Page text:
As one example, the wireless analysis link may operate according to Android™ operating system (OS) NFC technologies such as Android Beam or S-Beam. The diagnostic device 136 may thereby, for example, use NFC to initiate Bluetooth™ operation on the equipment and the diagnostic device 136, pair them, perform management actions, and disable the Bluetooth™ link once the management actions are complete.
One use case is that the individual 114 detects, for example, a network fault and calls the management system 102 for their network operator, e.g., on the individual's smart phone, thereby establishing the diagnostic link. On the call, the technician 112 attempts to manage the network interface device 118 using the access network 110. If the technician 112 is unsuccessful, then the technician 112 may push the diagnostic application 150 to the smartphone. The technician 112 may then instruct the individual 114, e.g., via the voice connection, or through instructions delivered through the diagnostic application 150, to stand within Bluetooth™ range of the network interface device 118. The smartphone and the network interface device 118 establish a Bluetooth™ link as the analysis link. Once established, the technician 112 may instruct the diagnostic application 150 and the individual 114 to execute management actions on the network interface device 118 to, e.g., find and correct network configuration faults and restore Internet service.
FIG. 2 shows an example management system 200, which illustrates one possible architecture for the management system 102 in FIG. 1. The management system 200 includes a communication interface 202, diagnostic logic 204, and a user interface 206. The communication interface 202 may include one or more Ethernet ports, cellular telephony interface, or any other type of wired or wireless communication interface for performing the communications described above with respect to FIG. 1. The communication interface 202 sends and receives, e.g., the management commands 144, management data 146, as well as management instructions 148 and the diagnostic application 150.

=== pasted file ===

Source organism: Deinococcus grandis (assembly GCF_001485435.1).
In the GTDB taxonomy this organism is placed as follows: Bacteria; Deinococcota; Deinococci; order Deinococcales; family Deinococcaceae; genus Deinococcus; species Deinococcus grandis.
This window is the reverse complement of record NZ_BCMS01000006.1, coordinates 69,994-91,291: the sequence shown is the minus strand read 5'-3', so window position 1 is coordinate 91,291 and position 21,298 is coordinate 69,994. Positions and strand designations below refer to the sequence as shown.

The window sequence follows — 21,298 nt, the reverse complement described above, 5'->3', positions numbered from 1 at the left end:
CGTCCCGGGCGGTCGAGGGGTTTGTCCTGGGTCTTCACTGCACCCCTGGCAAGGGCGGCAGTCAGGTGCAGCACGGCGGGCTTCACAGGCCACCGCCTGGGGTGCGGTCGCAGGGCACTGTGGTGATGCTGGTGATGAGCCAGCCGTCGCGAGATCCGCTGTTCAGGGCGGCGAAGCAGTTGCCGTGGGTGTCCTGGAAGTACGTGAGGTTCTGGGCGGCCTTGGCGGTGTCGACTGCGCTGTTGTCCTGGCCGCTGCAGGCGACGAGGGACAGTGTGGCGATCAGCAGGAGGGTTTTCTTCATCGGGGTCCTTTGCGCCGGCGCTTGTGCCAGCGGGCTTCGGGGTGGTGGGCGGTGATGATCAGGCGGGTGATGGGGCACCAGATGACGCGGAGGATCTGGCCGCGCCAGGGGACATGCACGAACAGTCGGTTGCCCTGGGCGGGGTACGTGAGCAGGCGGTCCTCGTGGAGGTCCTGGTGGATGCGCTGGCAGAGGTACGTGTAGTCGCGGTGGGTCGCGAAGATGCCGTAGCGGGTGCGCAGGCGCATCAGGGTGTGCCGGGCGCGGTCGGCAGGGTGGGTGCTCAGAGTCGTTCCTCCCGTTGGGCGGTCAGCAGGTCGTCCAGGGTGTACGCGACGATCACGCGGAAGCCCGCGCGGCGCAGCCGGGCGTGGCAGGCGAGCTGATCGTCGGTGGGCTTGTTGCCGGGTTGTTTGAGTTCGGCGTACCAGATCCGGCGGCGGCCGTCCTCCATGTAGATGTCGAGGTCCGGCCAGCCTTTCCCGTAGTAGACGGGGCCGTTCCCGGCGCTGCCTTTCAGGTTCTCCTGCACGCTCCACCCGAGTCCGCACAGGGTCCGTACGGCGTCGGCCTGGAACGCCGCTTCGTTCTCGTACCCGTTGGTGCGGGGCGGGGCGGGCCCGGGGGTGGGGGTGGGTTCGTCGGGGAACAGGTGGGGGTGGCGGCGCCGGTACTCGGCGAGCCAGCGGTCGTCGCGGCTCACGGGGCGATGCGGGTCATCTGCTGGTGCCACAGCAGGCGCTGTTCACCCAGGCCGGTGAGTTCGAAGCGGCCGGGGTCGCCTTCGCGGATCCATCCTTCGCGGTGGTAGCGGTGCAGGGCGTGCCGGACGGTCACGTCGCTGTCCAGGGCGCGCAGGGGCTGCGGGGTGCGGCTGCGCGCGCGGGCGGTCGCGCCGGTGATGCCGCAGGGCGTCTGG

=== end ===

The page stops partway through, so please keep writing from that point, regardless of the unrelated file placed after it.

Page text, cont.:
The user interface 206 may display, for example, a graphical user interface (GUI) 210. The user interface 206 may process any of the management commands 144, management data 146, and management instructions 148, or any other data, and display through the GUI 210 any type of equipment management interface 212, such as a troubleshooting interface, configuration interface, or upgrade interface. The equipment management interface 212 may visualize, as just a few examples, configuration settings, port activity and status, software versions, port parameters, or any other data concerning the DUT. The equipment data drives the visualization, analysis, and management of the equipment, which the diagnostic logic 204 may carry out. The user inputs 214 provide keyboard, mouse, voice recognition, touchscreen, and any other type of input mechanisms for technician interaction with the management system 200.
The diagnostic logic 204 may be implemented in hardware, software, or both. In one implementation, the diagnostic logic 204 includes one or more processors 216 and memories 218. The memory 218 may store diagnostic instructions 220 (e.g., program instructions) for execution by the processor 216. The diagnostic instructions 220 may carry out equipment management using the local and remote wireless links. The diagnostic instructions 220 may generate the GUI 210. The diagnostic instructions 220 may also receive diagnostic input from the GUI 210 and in response generate and send or receive diagnostic commands 224, diagnostic data 226, diagnostic information 228, and diagnostic applications 230 to and from the diagnostic device 136. The management system 102 may store a library of diagnostic applications, any of which it may push to the diagnostic device 136 and that is suitable for particular types of equipment (e.g., a DSL modem diagnostic app, and a color laser printer diagnostic app), types of problems encountered (e.g., loss of Internet connectivity, or inability to connect to a wireless router), or types of management actions to perform (e.g., to upgrade firmware, or run periodic maintenance checks).